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Photography by Read McKendree

Interior designer Michael Ellison didn’t always plan on quitting New York City. “But I was reaching an age where I wanted to get married and become an adult. I began looking for homes in Tivoli and Hudson, and they were either out of my budget or didn’t justify the cost and effort,” says Ellison, the founder and principal of his eponymous New York–based studio. His fate changed one January morning in 2020 when he stumbled upon a listing for a knotty pinewood log cabin in Sullivan County, roughly two hours southwest of where his original search began. 

Photography by Sarah Elliot | Striped Cushion Fabric, ALT for Living; Custom Sofas, Naula Workshop; 1960s Iron and Oak Stools, Cleo Baldon.

When he drove over to see it, it wasn’t at all what he expected—at least not at first. The long driveway was completely snowed-in and the porch was threadbare with nothing more than a dusty La-Z-Boy and an antique turn-knob TV for decor. As uninspired as it was, the interior offered a glimmer of hope. “The moment I set sight on the living room, with its high ceiling and cantilevered loft space and central fireplace, I knew this was it,” recalls the designer, who swiftly made an offer $100,000 under the asking price. To his surprise—and delight—it was accepted. Dreaming ensued.

Photography by Sarah Elliot | Lamp, Danny Kaplan.
Photography by Sarah Elliot | Plates, Barneys.
Photography by Sarah Elliot | 1950s Chairs, Gio Ponti; Doric Lamp, Jordi Mirabell and Mariona Raventós; Painting by J Ross.

The first priority, of course, was bringing some cheer into the 1,700-square-foot home. “It had the sort of look that made you feel like you could just drown in your sorrows,” Ellison recounts with a laugh. In a bid to conjure away the gloom and add dimension to the pine palette, he set about whiting out the walls with precisely three coats of white, so as not to end up with a pinkish tint. “That was not my idea of country living either!” he says. Then he painted over every other available surface: The trim and doors got a lick of steel gray, while a moody black was designated to the dropped kitchen ceiling. Likewise, the fireplace, originally a pink-red, was hushed in a soft cream hue.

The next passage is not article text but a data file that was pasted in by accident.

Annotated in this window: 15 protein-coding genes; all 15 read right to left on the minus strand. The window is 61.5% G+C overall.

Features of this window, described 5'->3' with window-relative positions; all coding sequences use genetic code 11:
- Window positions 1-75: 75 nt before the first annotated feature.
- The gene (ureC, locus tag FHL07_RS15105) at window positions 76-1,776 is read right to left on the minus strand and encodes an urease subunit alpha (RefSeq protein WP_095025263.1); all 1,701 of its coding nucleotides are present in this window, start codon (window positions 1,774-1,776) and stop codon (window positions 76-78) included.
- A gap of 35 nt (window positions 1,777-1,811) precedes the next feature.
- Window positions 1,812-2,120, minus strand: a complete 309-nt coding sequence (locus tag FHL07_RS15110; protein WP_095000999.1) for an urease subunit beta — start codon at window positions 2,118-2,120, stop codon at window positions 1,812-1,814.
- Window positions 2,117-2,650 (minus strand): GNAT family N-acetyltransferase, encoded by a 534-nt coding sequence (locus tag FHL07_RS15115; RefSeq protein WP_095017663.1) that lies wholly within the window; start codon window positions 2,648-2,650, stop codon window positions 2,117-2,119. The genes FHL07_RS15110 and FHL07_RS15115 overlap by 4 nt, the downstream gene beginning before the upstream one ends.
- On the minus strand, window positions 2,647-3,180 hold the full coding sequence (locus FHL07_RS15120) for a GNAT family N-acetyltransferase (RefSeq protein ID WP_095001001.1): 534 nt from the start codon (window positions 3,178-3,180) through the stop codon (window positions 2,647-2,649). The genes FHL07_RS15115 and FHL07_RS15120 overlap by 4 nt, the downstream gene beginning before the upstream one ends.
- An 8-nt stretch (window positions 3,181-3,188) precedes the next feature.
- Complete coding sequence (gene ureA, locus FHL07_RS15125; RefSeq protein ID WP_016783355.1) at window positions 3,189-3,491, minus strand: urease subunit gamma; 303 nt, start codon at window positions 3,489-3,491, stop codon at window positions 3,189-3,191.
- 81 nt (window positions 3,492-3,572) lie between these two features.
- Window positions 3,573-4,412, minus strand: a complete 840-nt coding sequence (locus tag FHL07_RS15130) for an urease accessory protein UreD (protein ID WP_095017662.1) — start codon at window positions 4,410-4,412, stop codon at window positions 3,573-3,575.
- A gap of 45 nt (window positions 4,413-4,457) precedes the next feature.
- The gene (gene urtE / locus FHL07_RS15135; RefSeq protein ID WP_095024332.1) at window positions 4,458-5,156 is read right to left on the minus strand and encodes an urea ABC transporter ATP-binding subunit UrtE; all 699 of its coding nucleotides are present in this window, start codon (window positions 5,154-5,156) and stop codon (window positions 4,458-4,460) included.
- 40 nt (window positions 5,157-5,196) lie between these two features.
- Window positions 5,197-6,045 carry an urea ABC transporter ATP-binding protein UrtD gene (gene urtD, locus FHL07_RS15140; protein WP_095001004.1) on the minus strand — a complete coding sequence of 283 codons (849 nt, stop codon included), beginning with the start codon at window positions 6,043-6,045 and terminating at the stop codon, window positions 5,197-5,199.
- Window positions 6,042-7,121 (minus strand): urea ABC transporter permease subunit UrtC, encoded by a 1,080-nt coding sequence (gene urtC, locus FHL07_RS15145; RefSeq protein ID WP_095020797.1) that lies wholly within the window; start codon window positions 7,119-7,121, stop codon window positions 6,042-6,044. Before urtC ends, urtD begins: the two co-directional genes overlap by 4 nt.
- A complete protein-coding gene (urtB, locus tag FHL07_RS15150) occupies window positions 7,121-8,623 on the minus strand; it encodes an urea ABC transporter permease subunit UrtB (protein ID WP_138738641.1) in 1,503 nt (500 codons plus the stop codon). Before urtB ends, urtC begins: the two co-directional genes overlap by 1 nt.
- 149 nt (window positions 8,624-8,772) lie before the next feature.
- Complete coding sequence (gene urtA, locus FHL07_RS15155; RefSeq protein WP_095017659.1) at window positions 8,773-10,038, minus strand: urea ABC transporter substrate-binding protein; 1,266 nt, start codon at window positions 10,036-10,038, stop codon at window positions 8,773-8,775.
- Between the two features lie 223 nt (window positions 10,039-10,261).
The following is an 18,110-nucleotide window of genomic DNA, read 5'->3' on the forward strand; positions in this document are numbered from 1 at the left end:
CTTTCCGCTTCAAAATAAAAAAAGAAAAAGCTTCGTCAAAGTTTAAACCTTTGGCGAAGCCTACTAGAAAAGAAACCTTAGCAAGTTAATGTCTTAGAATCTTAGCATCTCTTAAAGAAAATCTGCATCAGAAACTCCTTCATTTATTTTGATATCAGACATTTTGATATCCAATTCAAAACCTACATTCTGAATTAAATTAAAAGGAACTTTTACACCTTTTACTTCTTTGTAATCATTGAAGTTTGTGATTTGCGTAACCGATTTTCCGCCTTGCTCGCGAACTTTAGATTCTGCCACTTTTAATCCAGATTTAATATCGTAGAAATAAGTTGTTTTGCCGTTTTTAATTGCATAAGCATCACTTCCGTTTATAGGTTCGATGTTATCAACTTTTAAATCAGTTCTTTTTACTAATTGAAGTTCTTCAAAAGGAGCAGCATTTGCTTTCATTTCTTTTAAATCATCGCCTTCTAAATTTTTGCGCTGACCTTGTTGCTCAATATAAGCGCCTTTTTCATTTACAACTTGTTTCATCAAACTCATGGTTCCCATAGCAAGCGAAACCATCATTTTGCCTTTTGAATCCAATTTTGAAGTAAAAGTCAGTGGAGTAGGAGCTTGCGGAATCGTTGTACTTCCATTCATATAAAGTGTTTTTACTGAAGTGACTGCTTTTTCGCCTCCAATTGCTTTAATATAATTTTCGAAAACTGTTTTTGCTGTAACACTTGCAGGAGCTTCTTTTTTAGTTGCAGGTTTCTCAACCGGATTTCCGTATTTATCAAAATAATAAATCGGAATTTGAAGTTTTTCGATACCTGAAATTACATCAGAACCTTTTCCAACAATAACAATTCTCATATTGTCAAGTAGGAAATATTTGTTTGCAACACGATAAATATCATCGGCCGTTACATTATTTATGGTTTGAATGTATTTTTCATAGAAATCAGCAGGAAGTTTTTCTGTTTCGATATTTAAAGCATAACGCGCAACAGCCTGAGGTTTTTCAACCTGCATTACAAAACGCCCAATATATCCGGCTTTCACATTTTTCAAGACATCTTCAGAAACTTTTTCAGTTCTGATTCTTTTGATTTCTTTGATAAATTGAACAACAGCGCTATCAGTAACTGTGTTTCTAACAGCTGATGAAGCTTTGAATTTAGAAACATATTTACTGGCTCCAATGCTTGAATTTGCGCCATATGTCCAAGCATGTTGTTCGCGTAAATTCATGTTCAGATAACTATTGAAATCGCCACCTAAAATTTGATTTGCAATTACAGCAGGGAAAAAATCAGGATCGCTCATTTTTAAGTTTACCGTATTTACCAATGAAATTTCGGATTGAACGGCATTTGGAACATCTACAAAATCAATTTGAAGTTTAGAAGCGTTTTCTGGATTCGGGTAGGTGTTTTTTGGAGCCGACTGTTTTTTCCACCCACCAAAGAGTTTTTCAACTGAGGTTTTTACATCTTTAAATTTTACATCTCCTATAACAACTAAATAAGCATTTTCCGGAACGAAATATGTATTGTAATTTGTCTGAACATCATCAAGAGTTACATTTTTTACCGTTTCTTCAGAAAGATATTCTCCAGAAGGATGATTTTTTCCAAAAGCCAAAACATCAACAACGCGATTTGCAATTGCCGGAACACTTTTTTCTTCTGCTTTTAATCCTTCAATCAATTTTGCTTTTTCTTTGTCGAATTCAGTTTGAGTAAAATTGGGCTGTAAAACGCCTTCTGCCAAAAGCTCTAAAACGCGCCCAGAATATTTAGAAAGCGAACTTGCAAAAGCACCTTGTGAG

Photography by Sarah Elliot | Cerused Oak Sculptural Lamp, Yasha Heifetz.
Photography by Sarah Elliot

With so much wood everywhere, Ellison loathed the idea of using chunky log cabin furniture. “Instead I wanted to make it feel like a jewel box in the woods,” he says. As someone who loves to entertain, he needed it to feel elevated enough to impress but modest enough for comfort. The middle ground was bringing in layers, starting with the living room. He gave the coffee table a charcoal-toned granite top to act as a brooding counterpoint to both the chunky grass pouf underneath and the hammered metal table to the side. Then he paired French woven rope chairs from the 1950s with leather bomber chairs to dial up the curiosity.

Photography by Sarah Elliot | Cerused Oak Sculptural Lamp, Yasha Heifetz; Painting of Bookshelf by Sophie Dumont; Large Painting (with yellow background) by Peter Robert Keil; Painting of Girl in Party Hat by Kevin Foote.
Photography by Read McKendree | Lamps, Danny Kaplan; Sconces: Circa Lighting; Central Artwork by Peter Robert Keil.

Ellison could never come to terms with the exterior, painted a grubby mud brown. “It was something I never understood. Why paint a wood house a color that isn’t found in natural wood?” he reflects. And so, with the intent of creating a retreat far removed from the world, he camouflaged the home into the woods by painting the facade pencil-lead black. “One thing that really killed me was the trellis on the front of the house, so I added two stacked stone walls to create flower gardens,” he adds.

Photography by Sarah Elliot | Vanity, RH.
Photography by Read McKendree | Sconce, Circa Lighting.

These days, the designer and his husband enjoy a slower pace, away from the hassle and hubbub of the city. “It’s an important milestone in my life,” Ellison reflects of finally owning a place of his own. “Our cabin is more than just decorated, it’s collected, and it’s where we finally feel at home.”

Photography by Read McKendree

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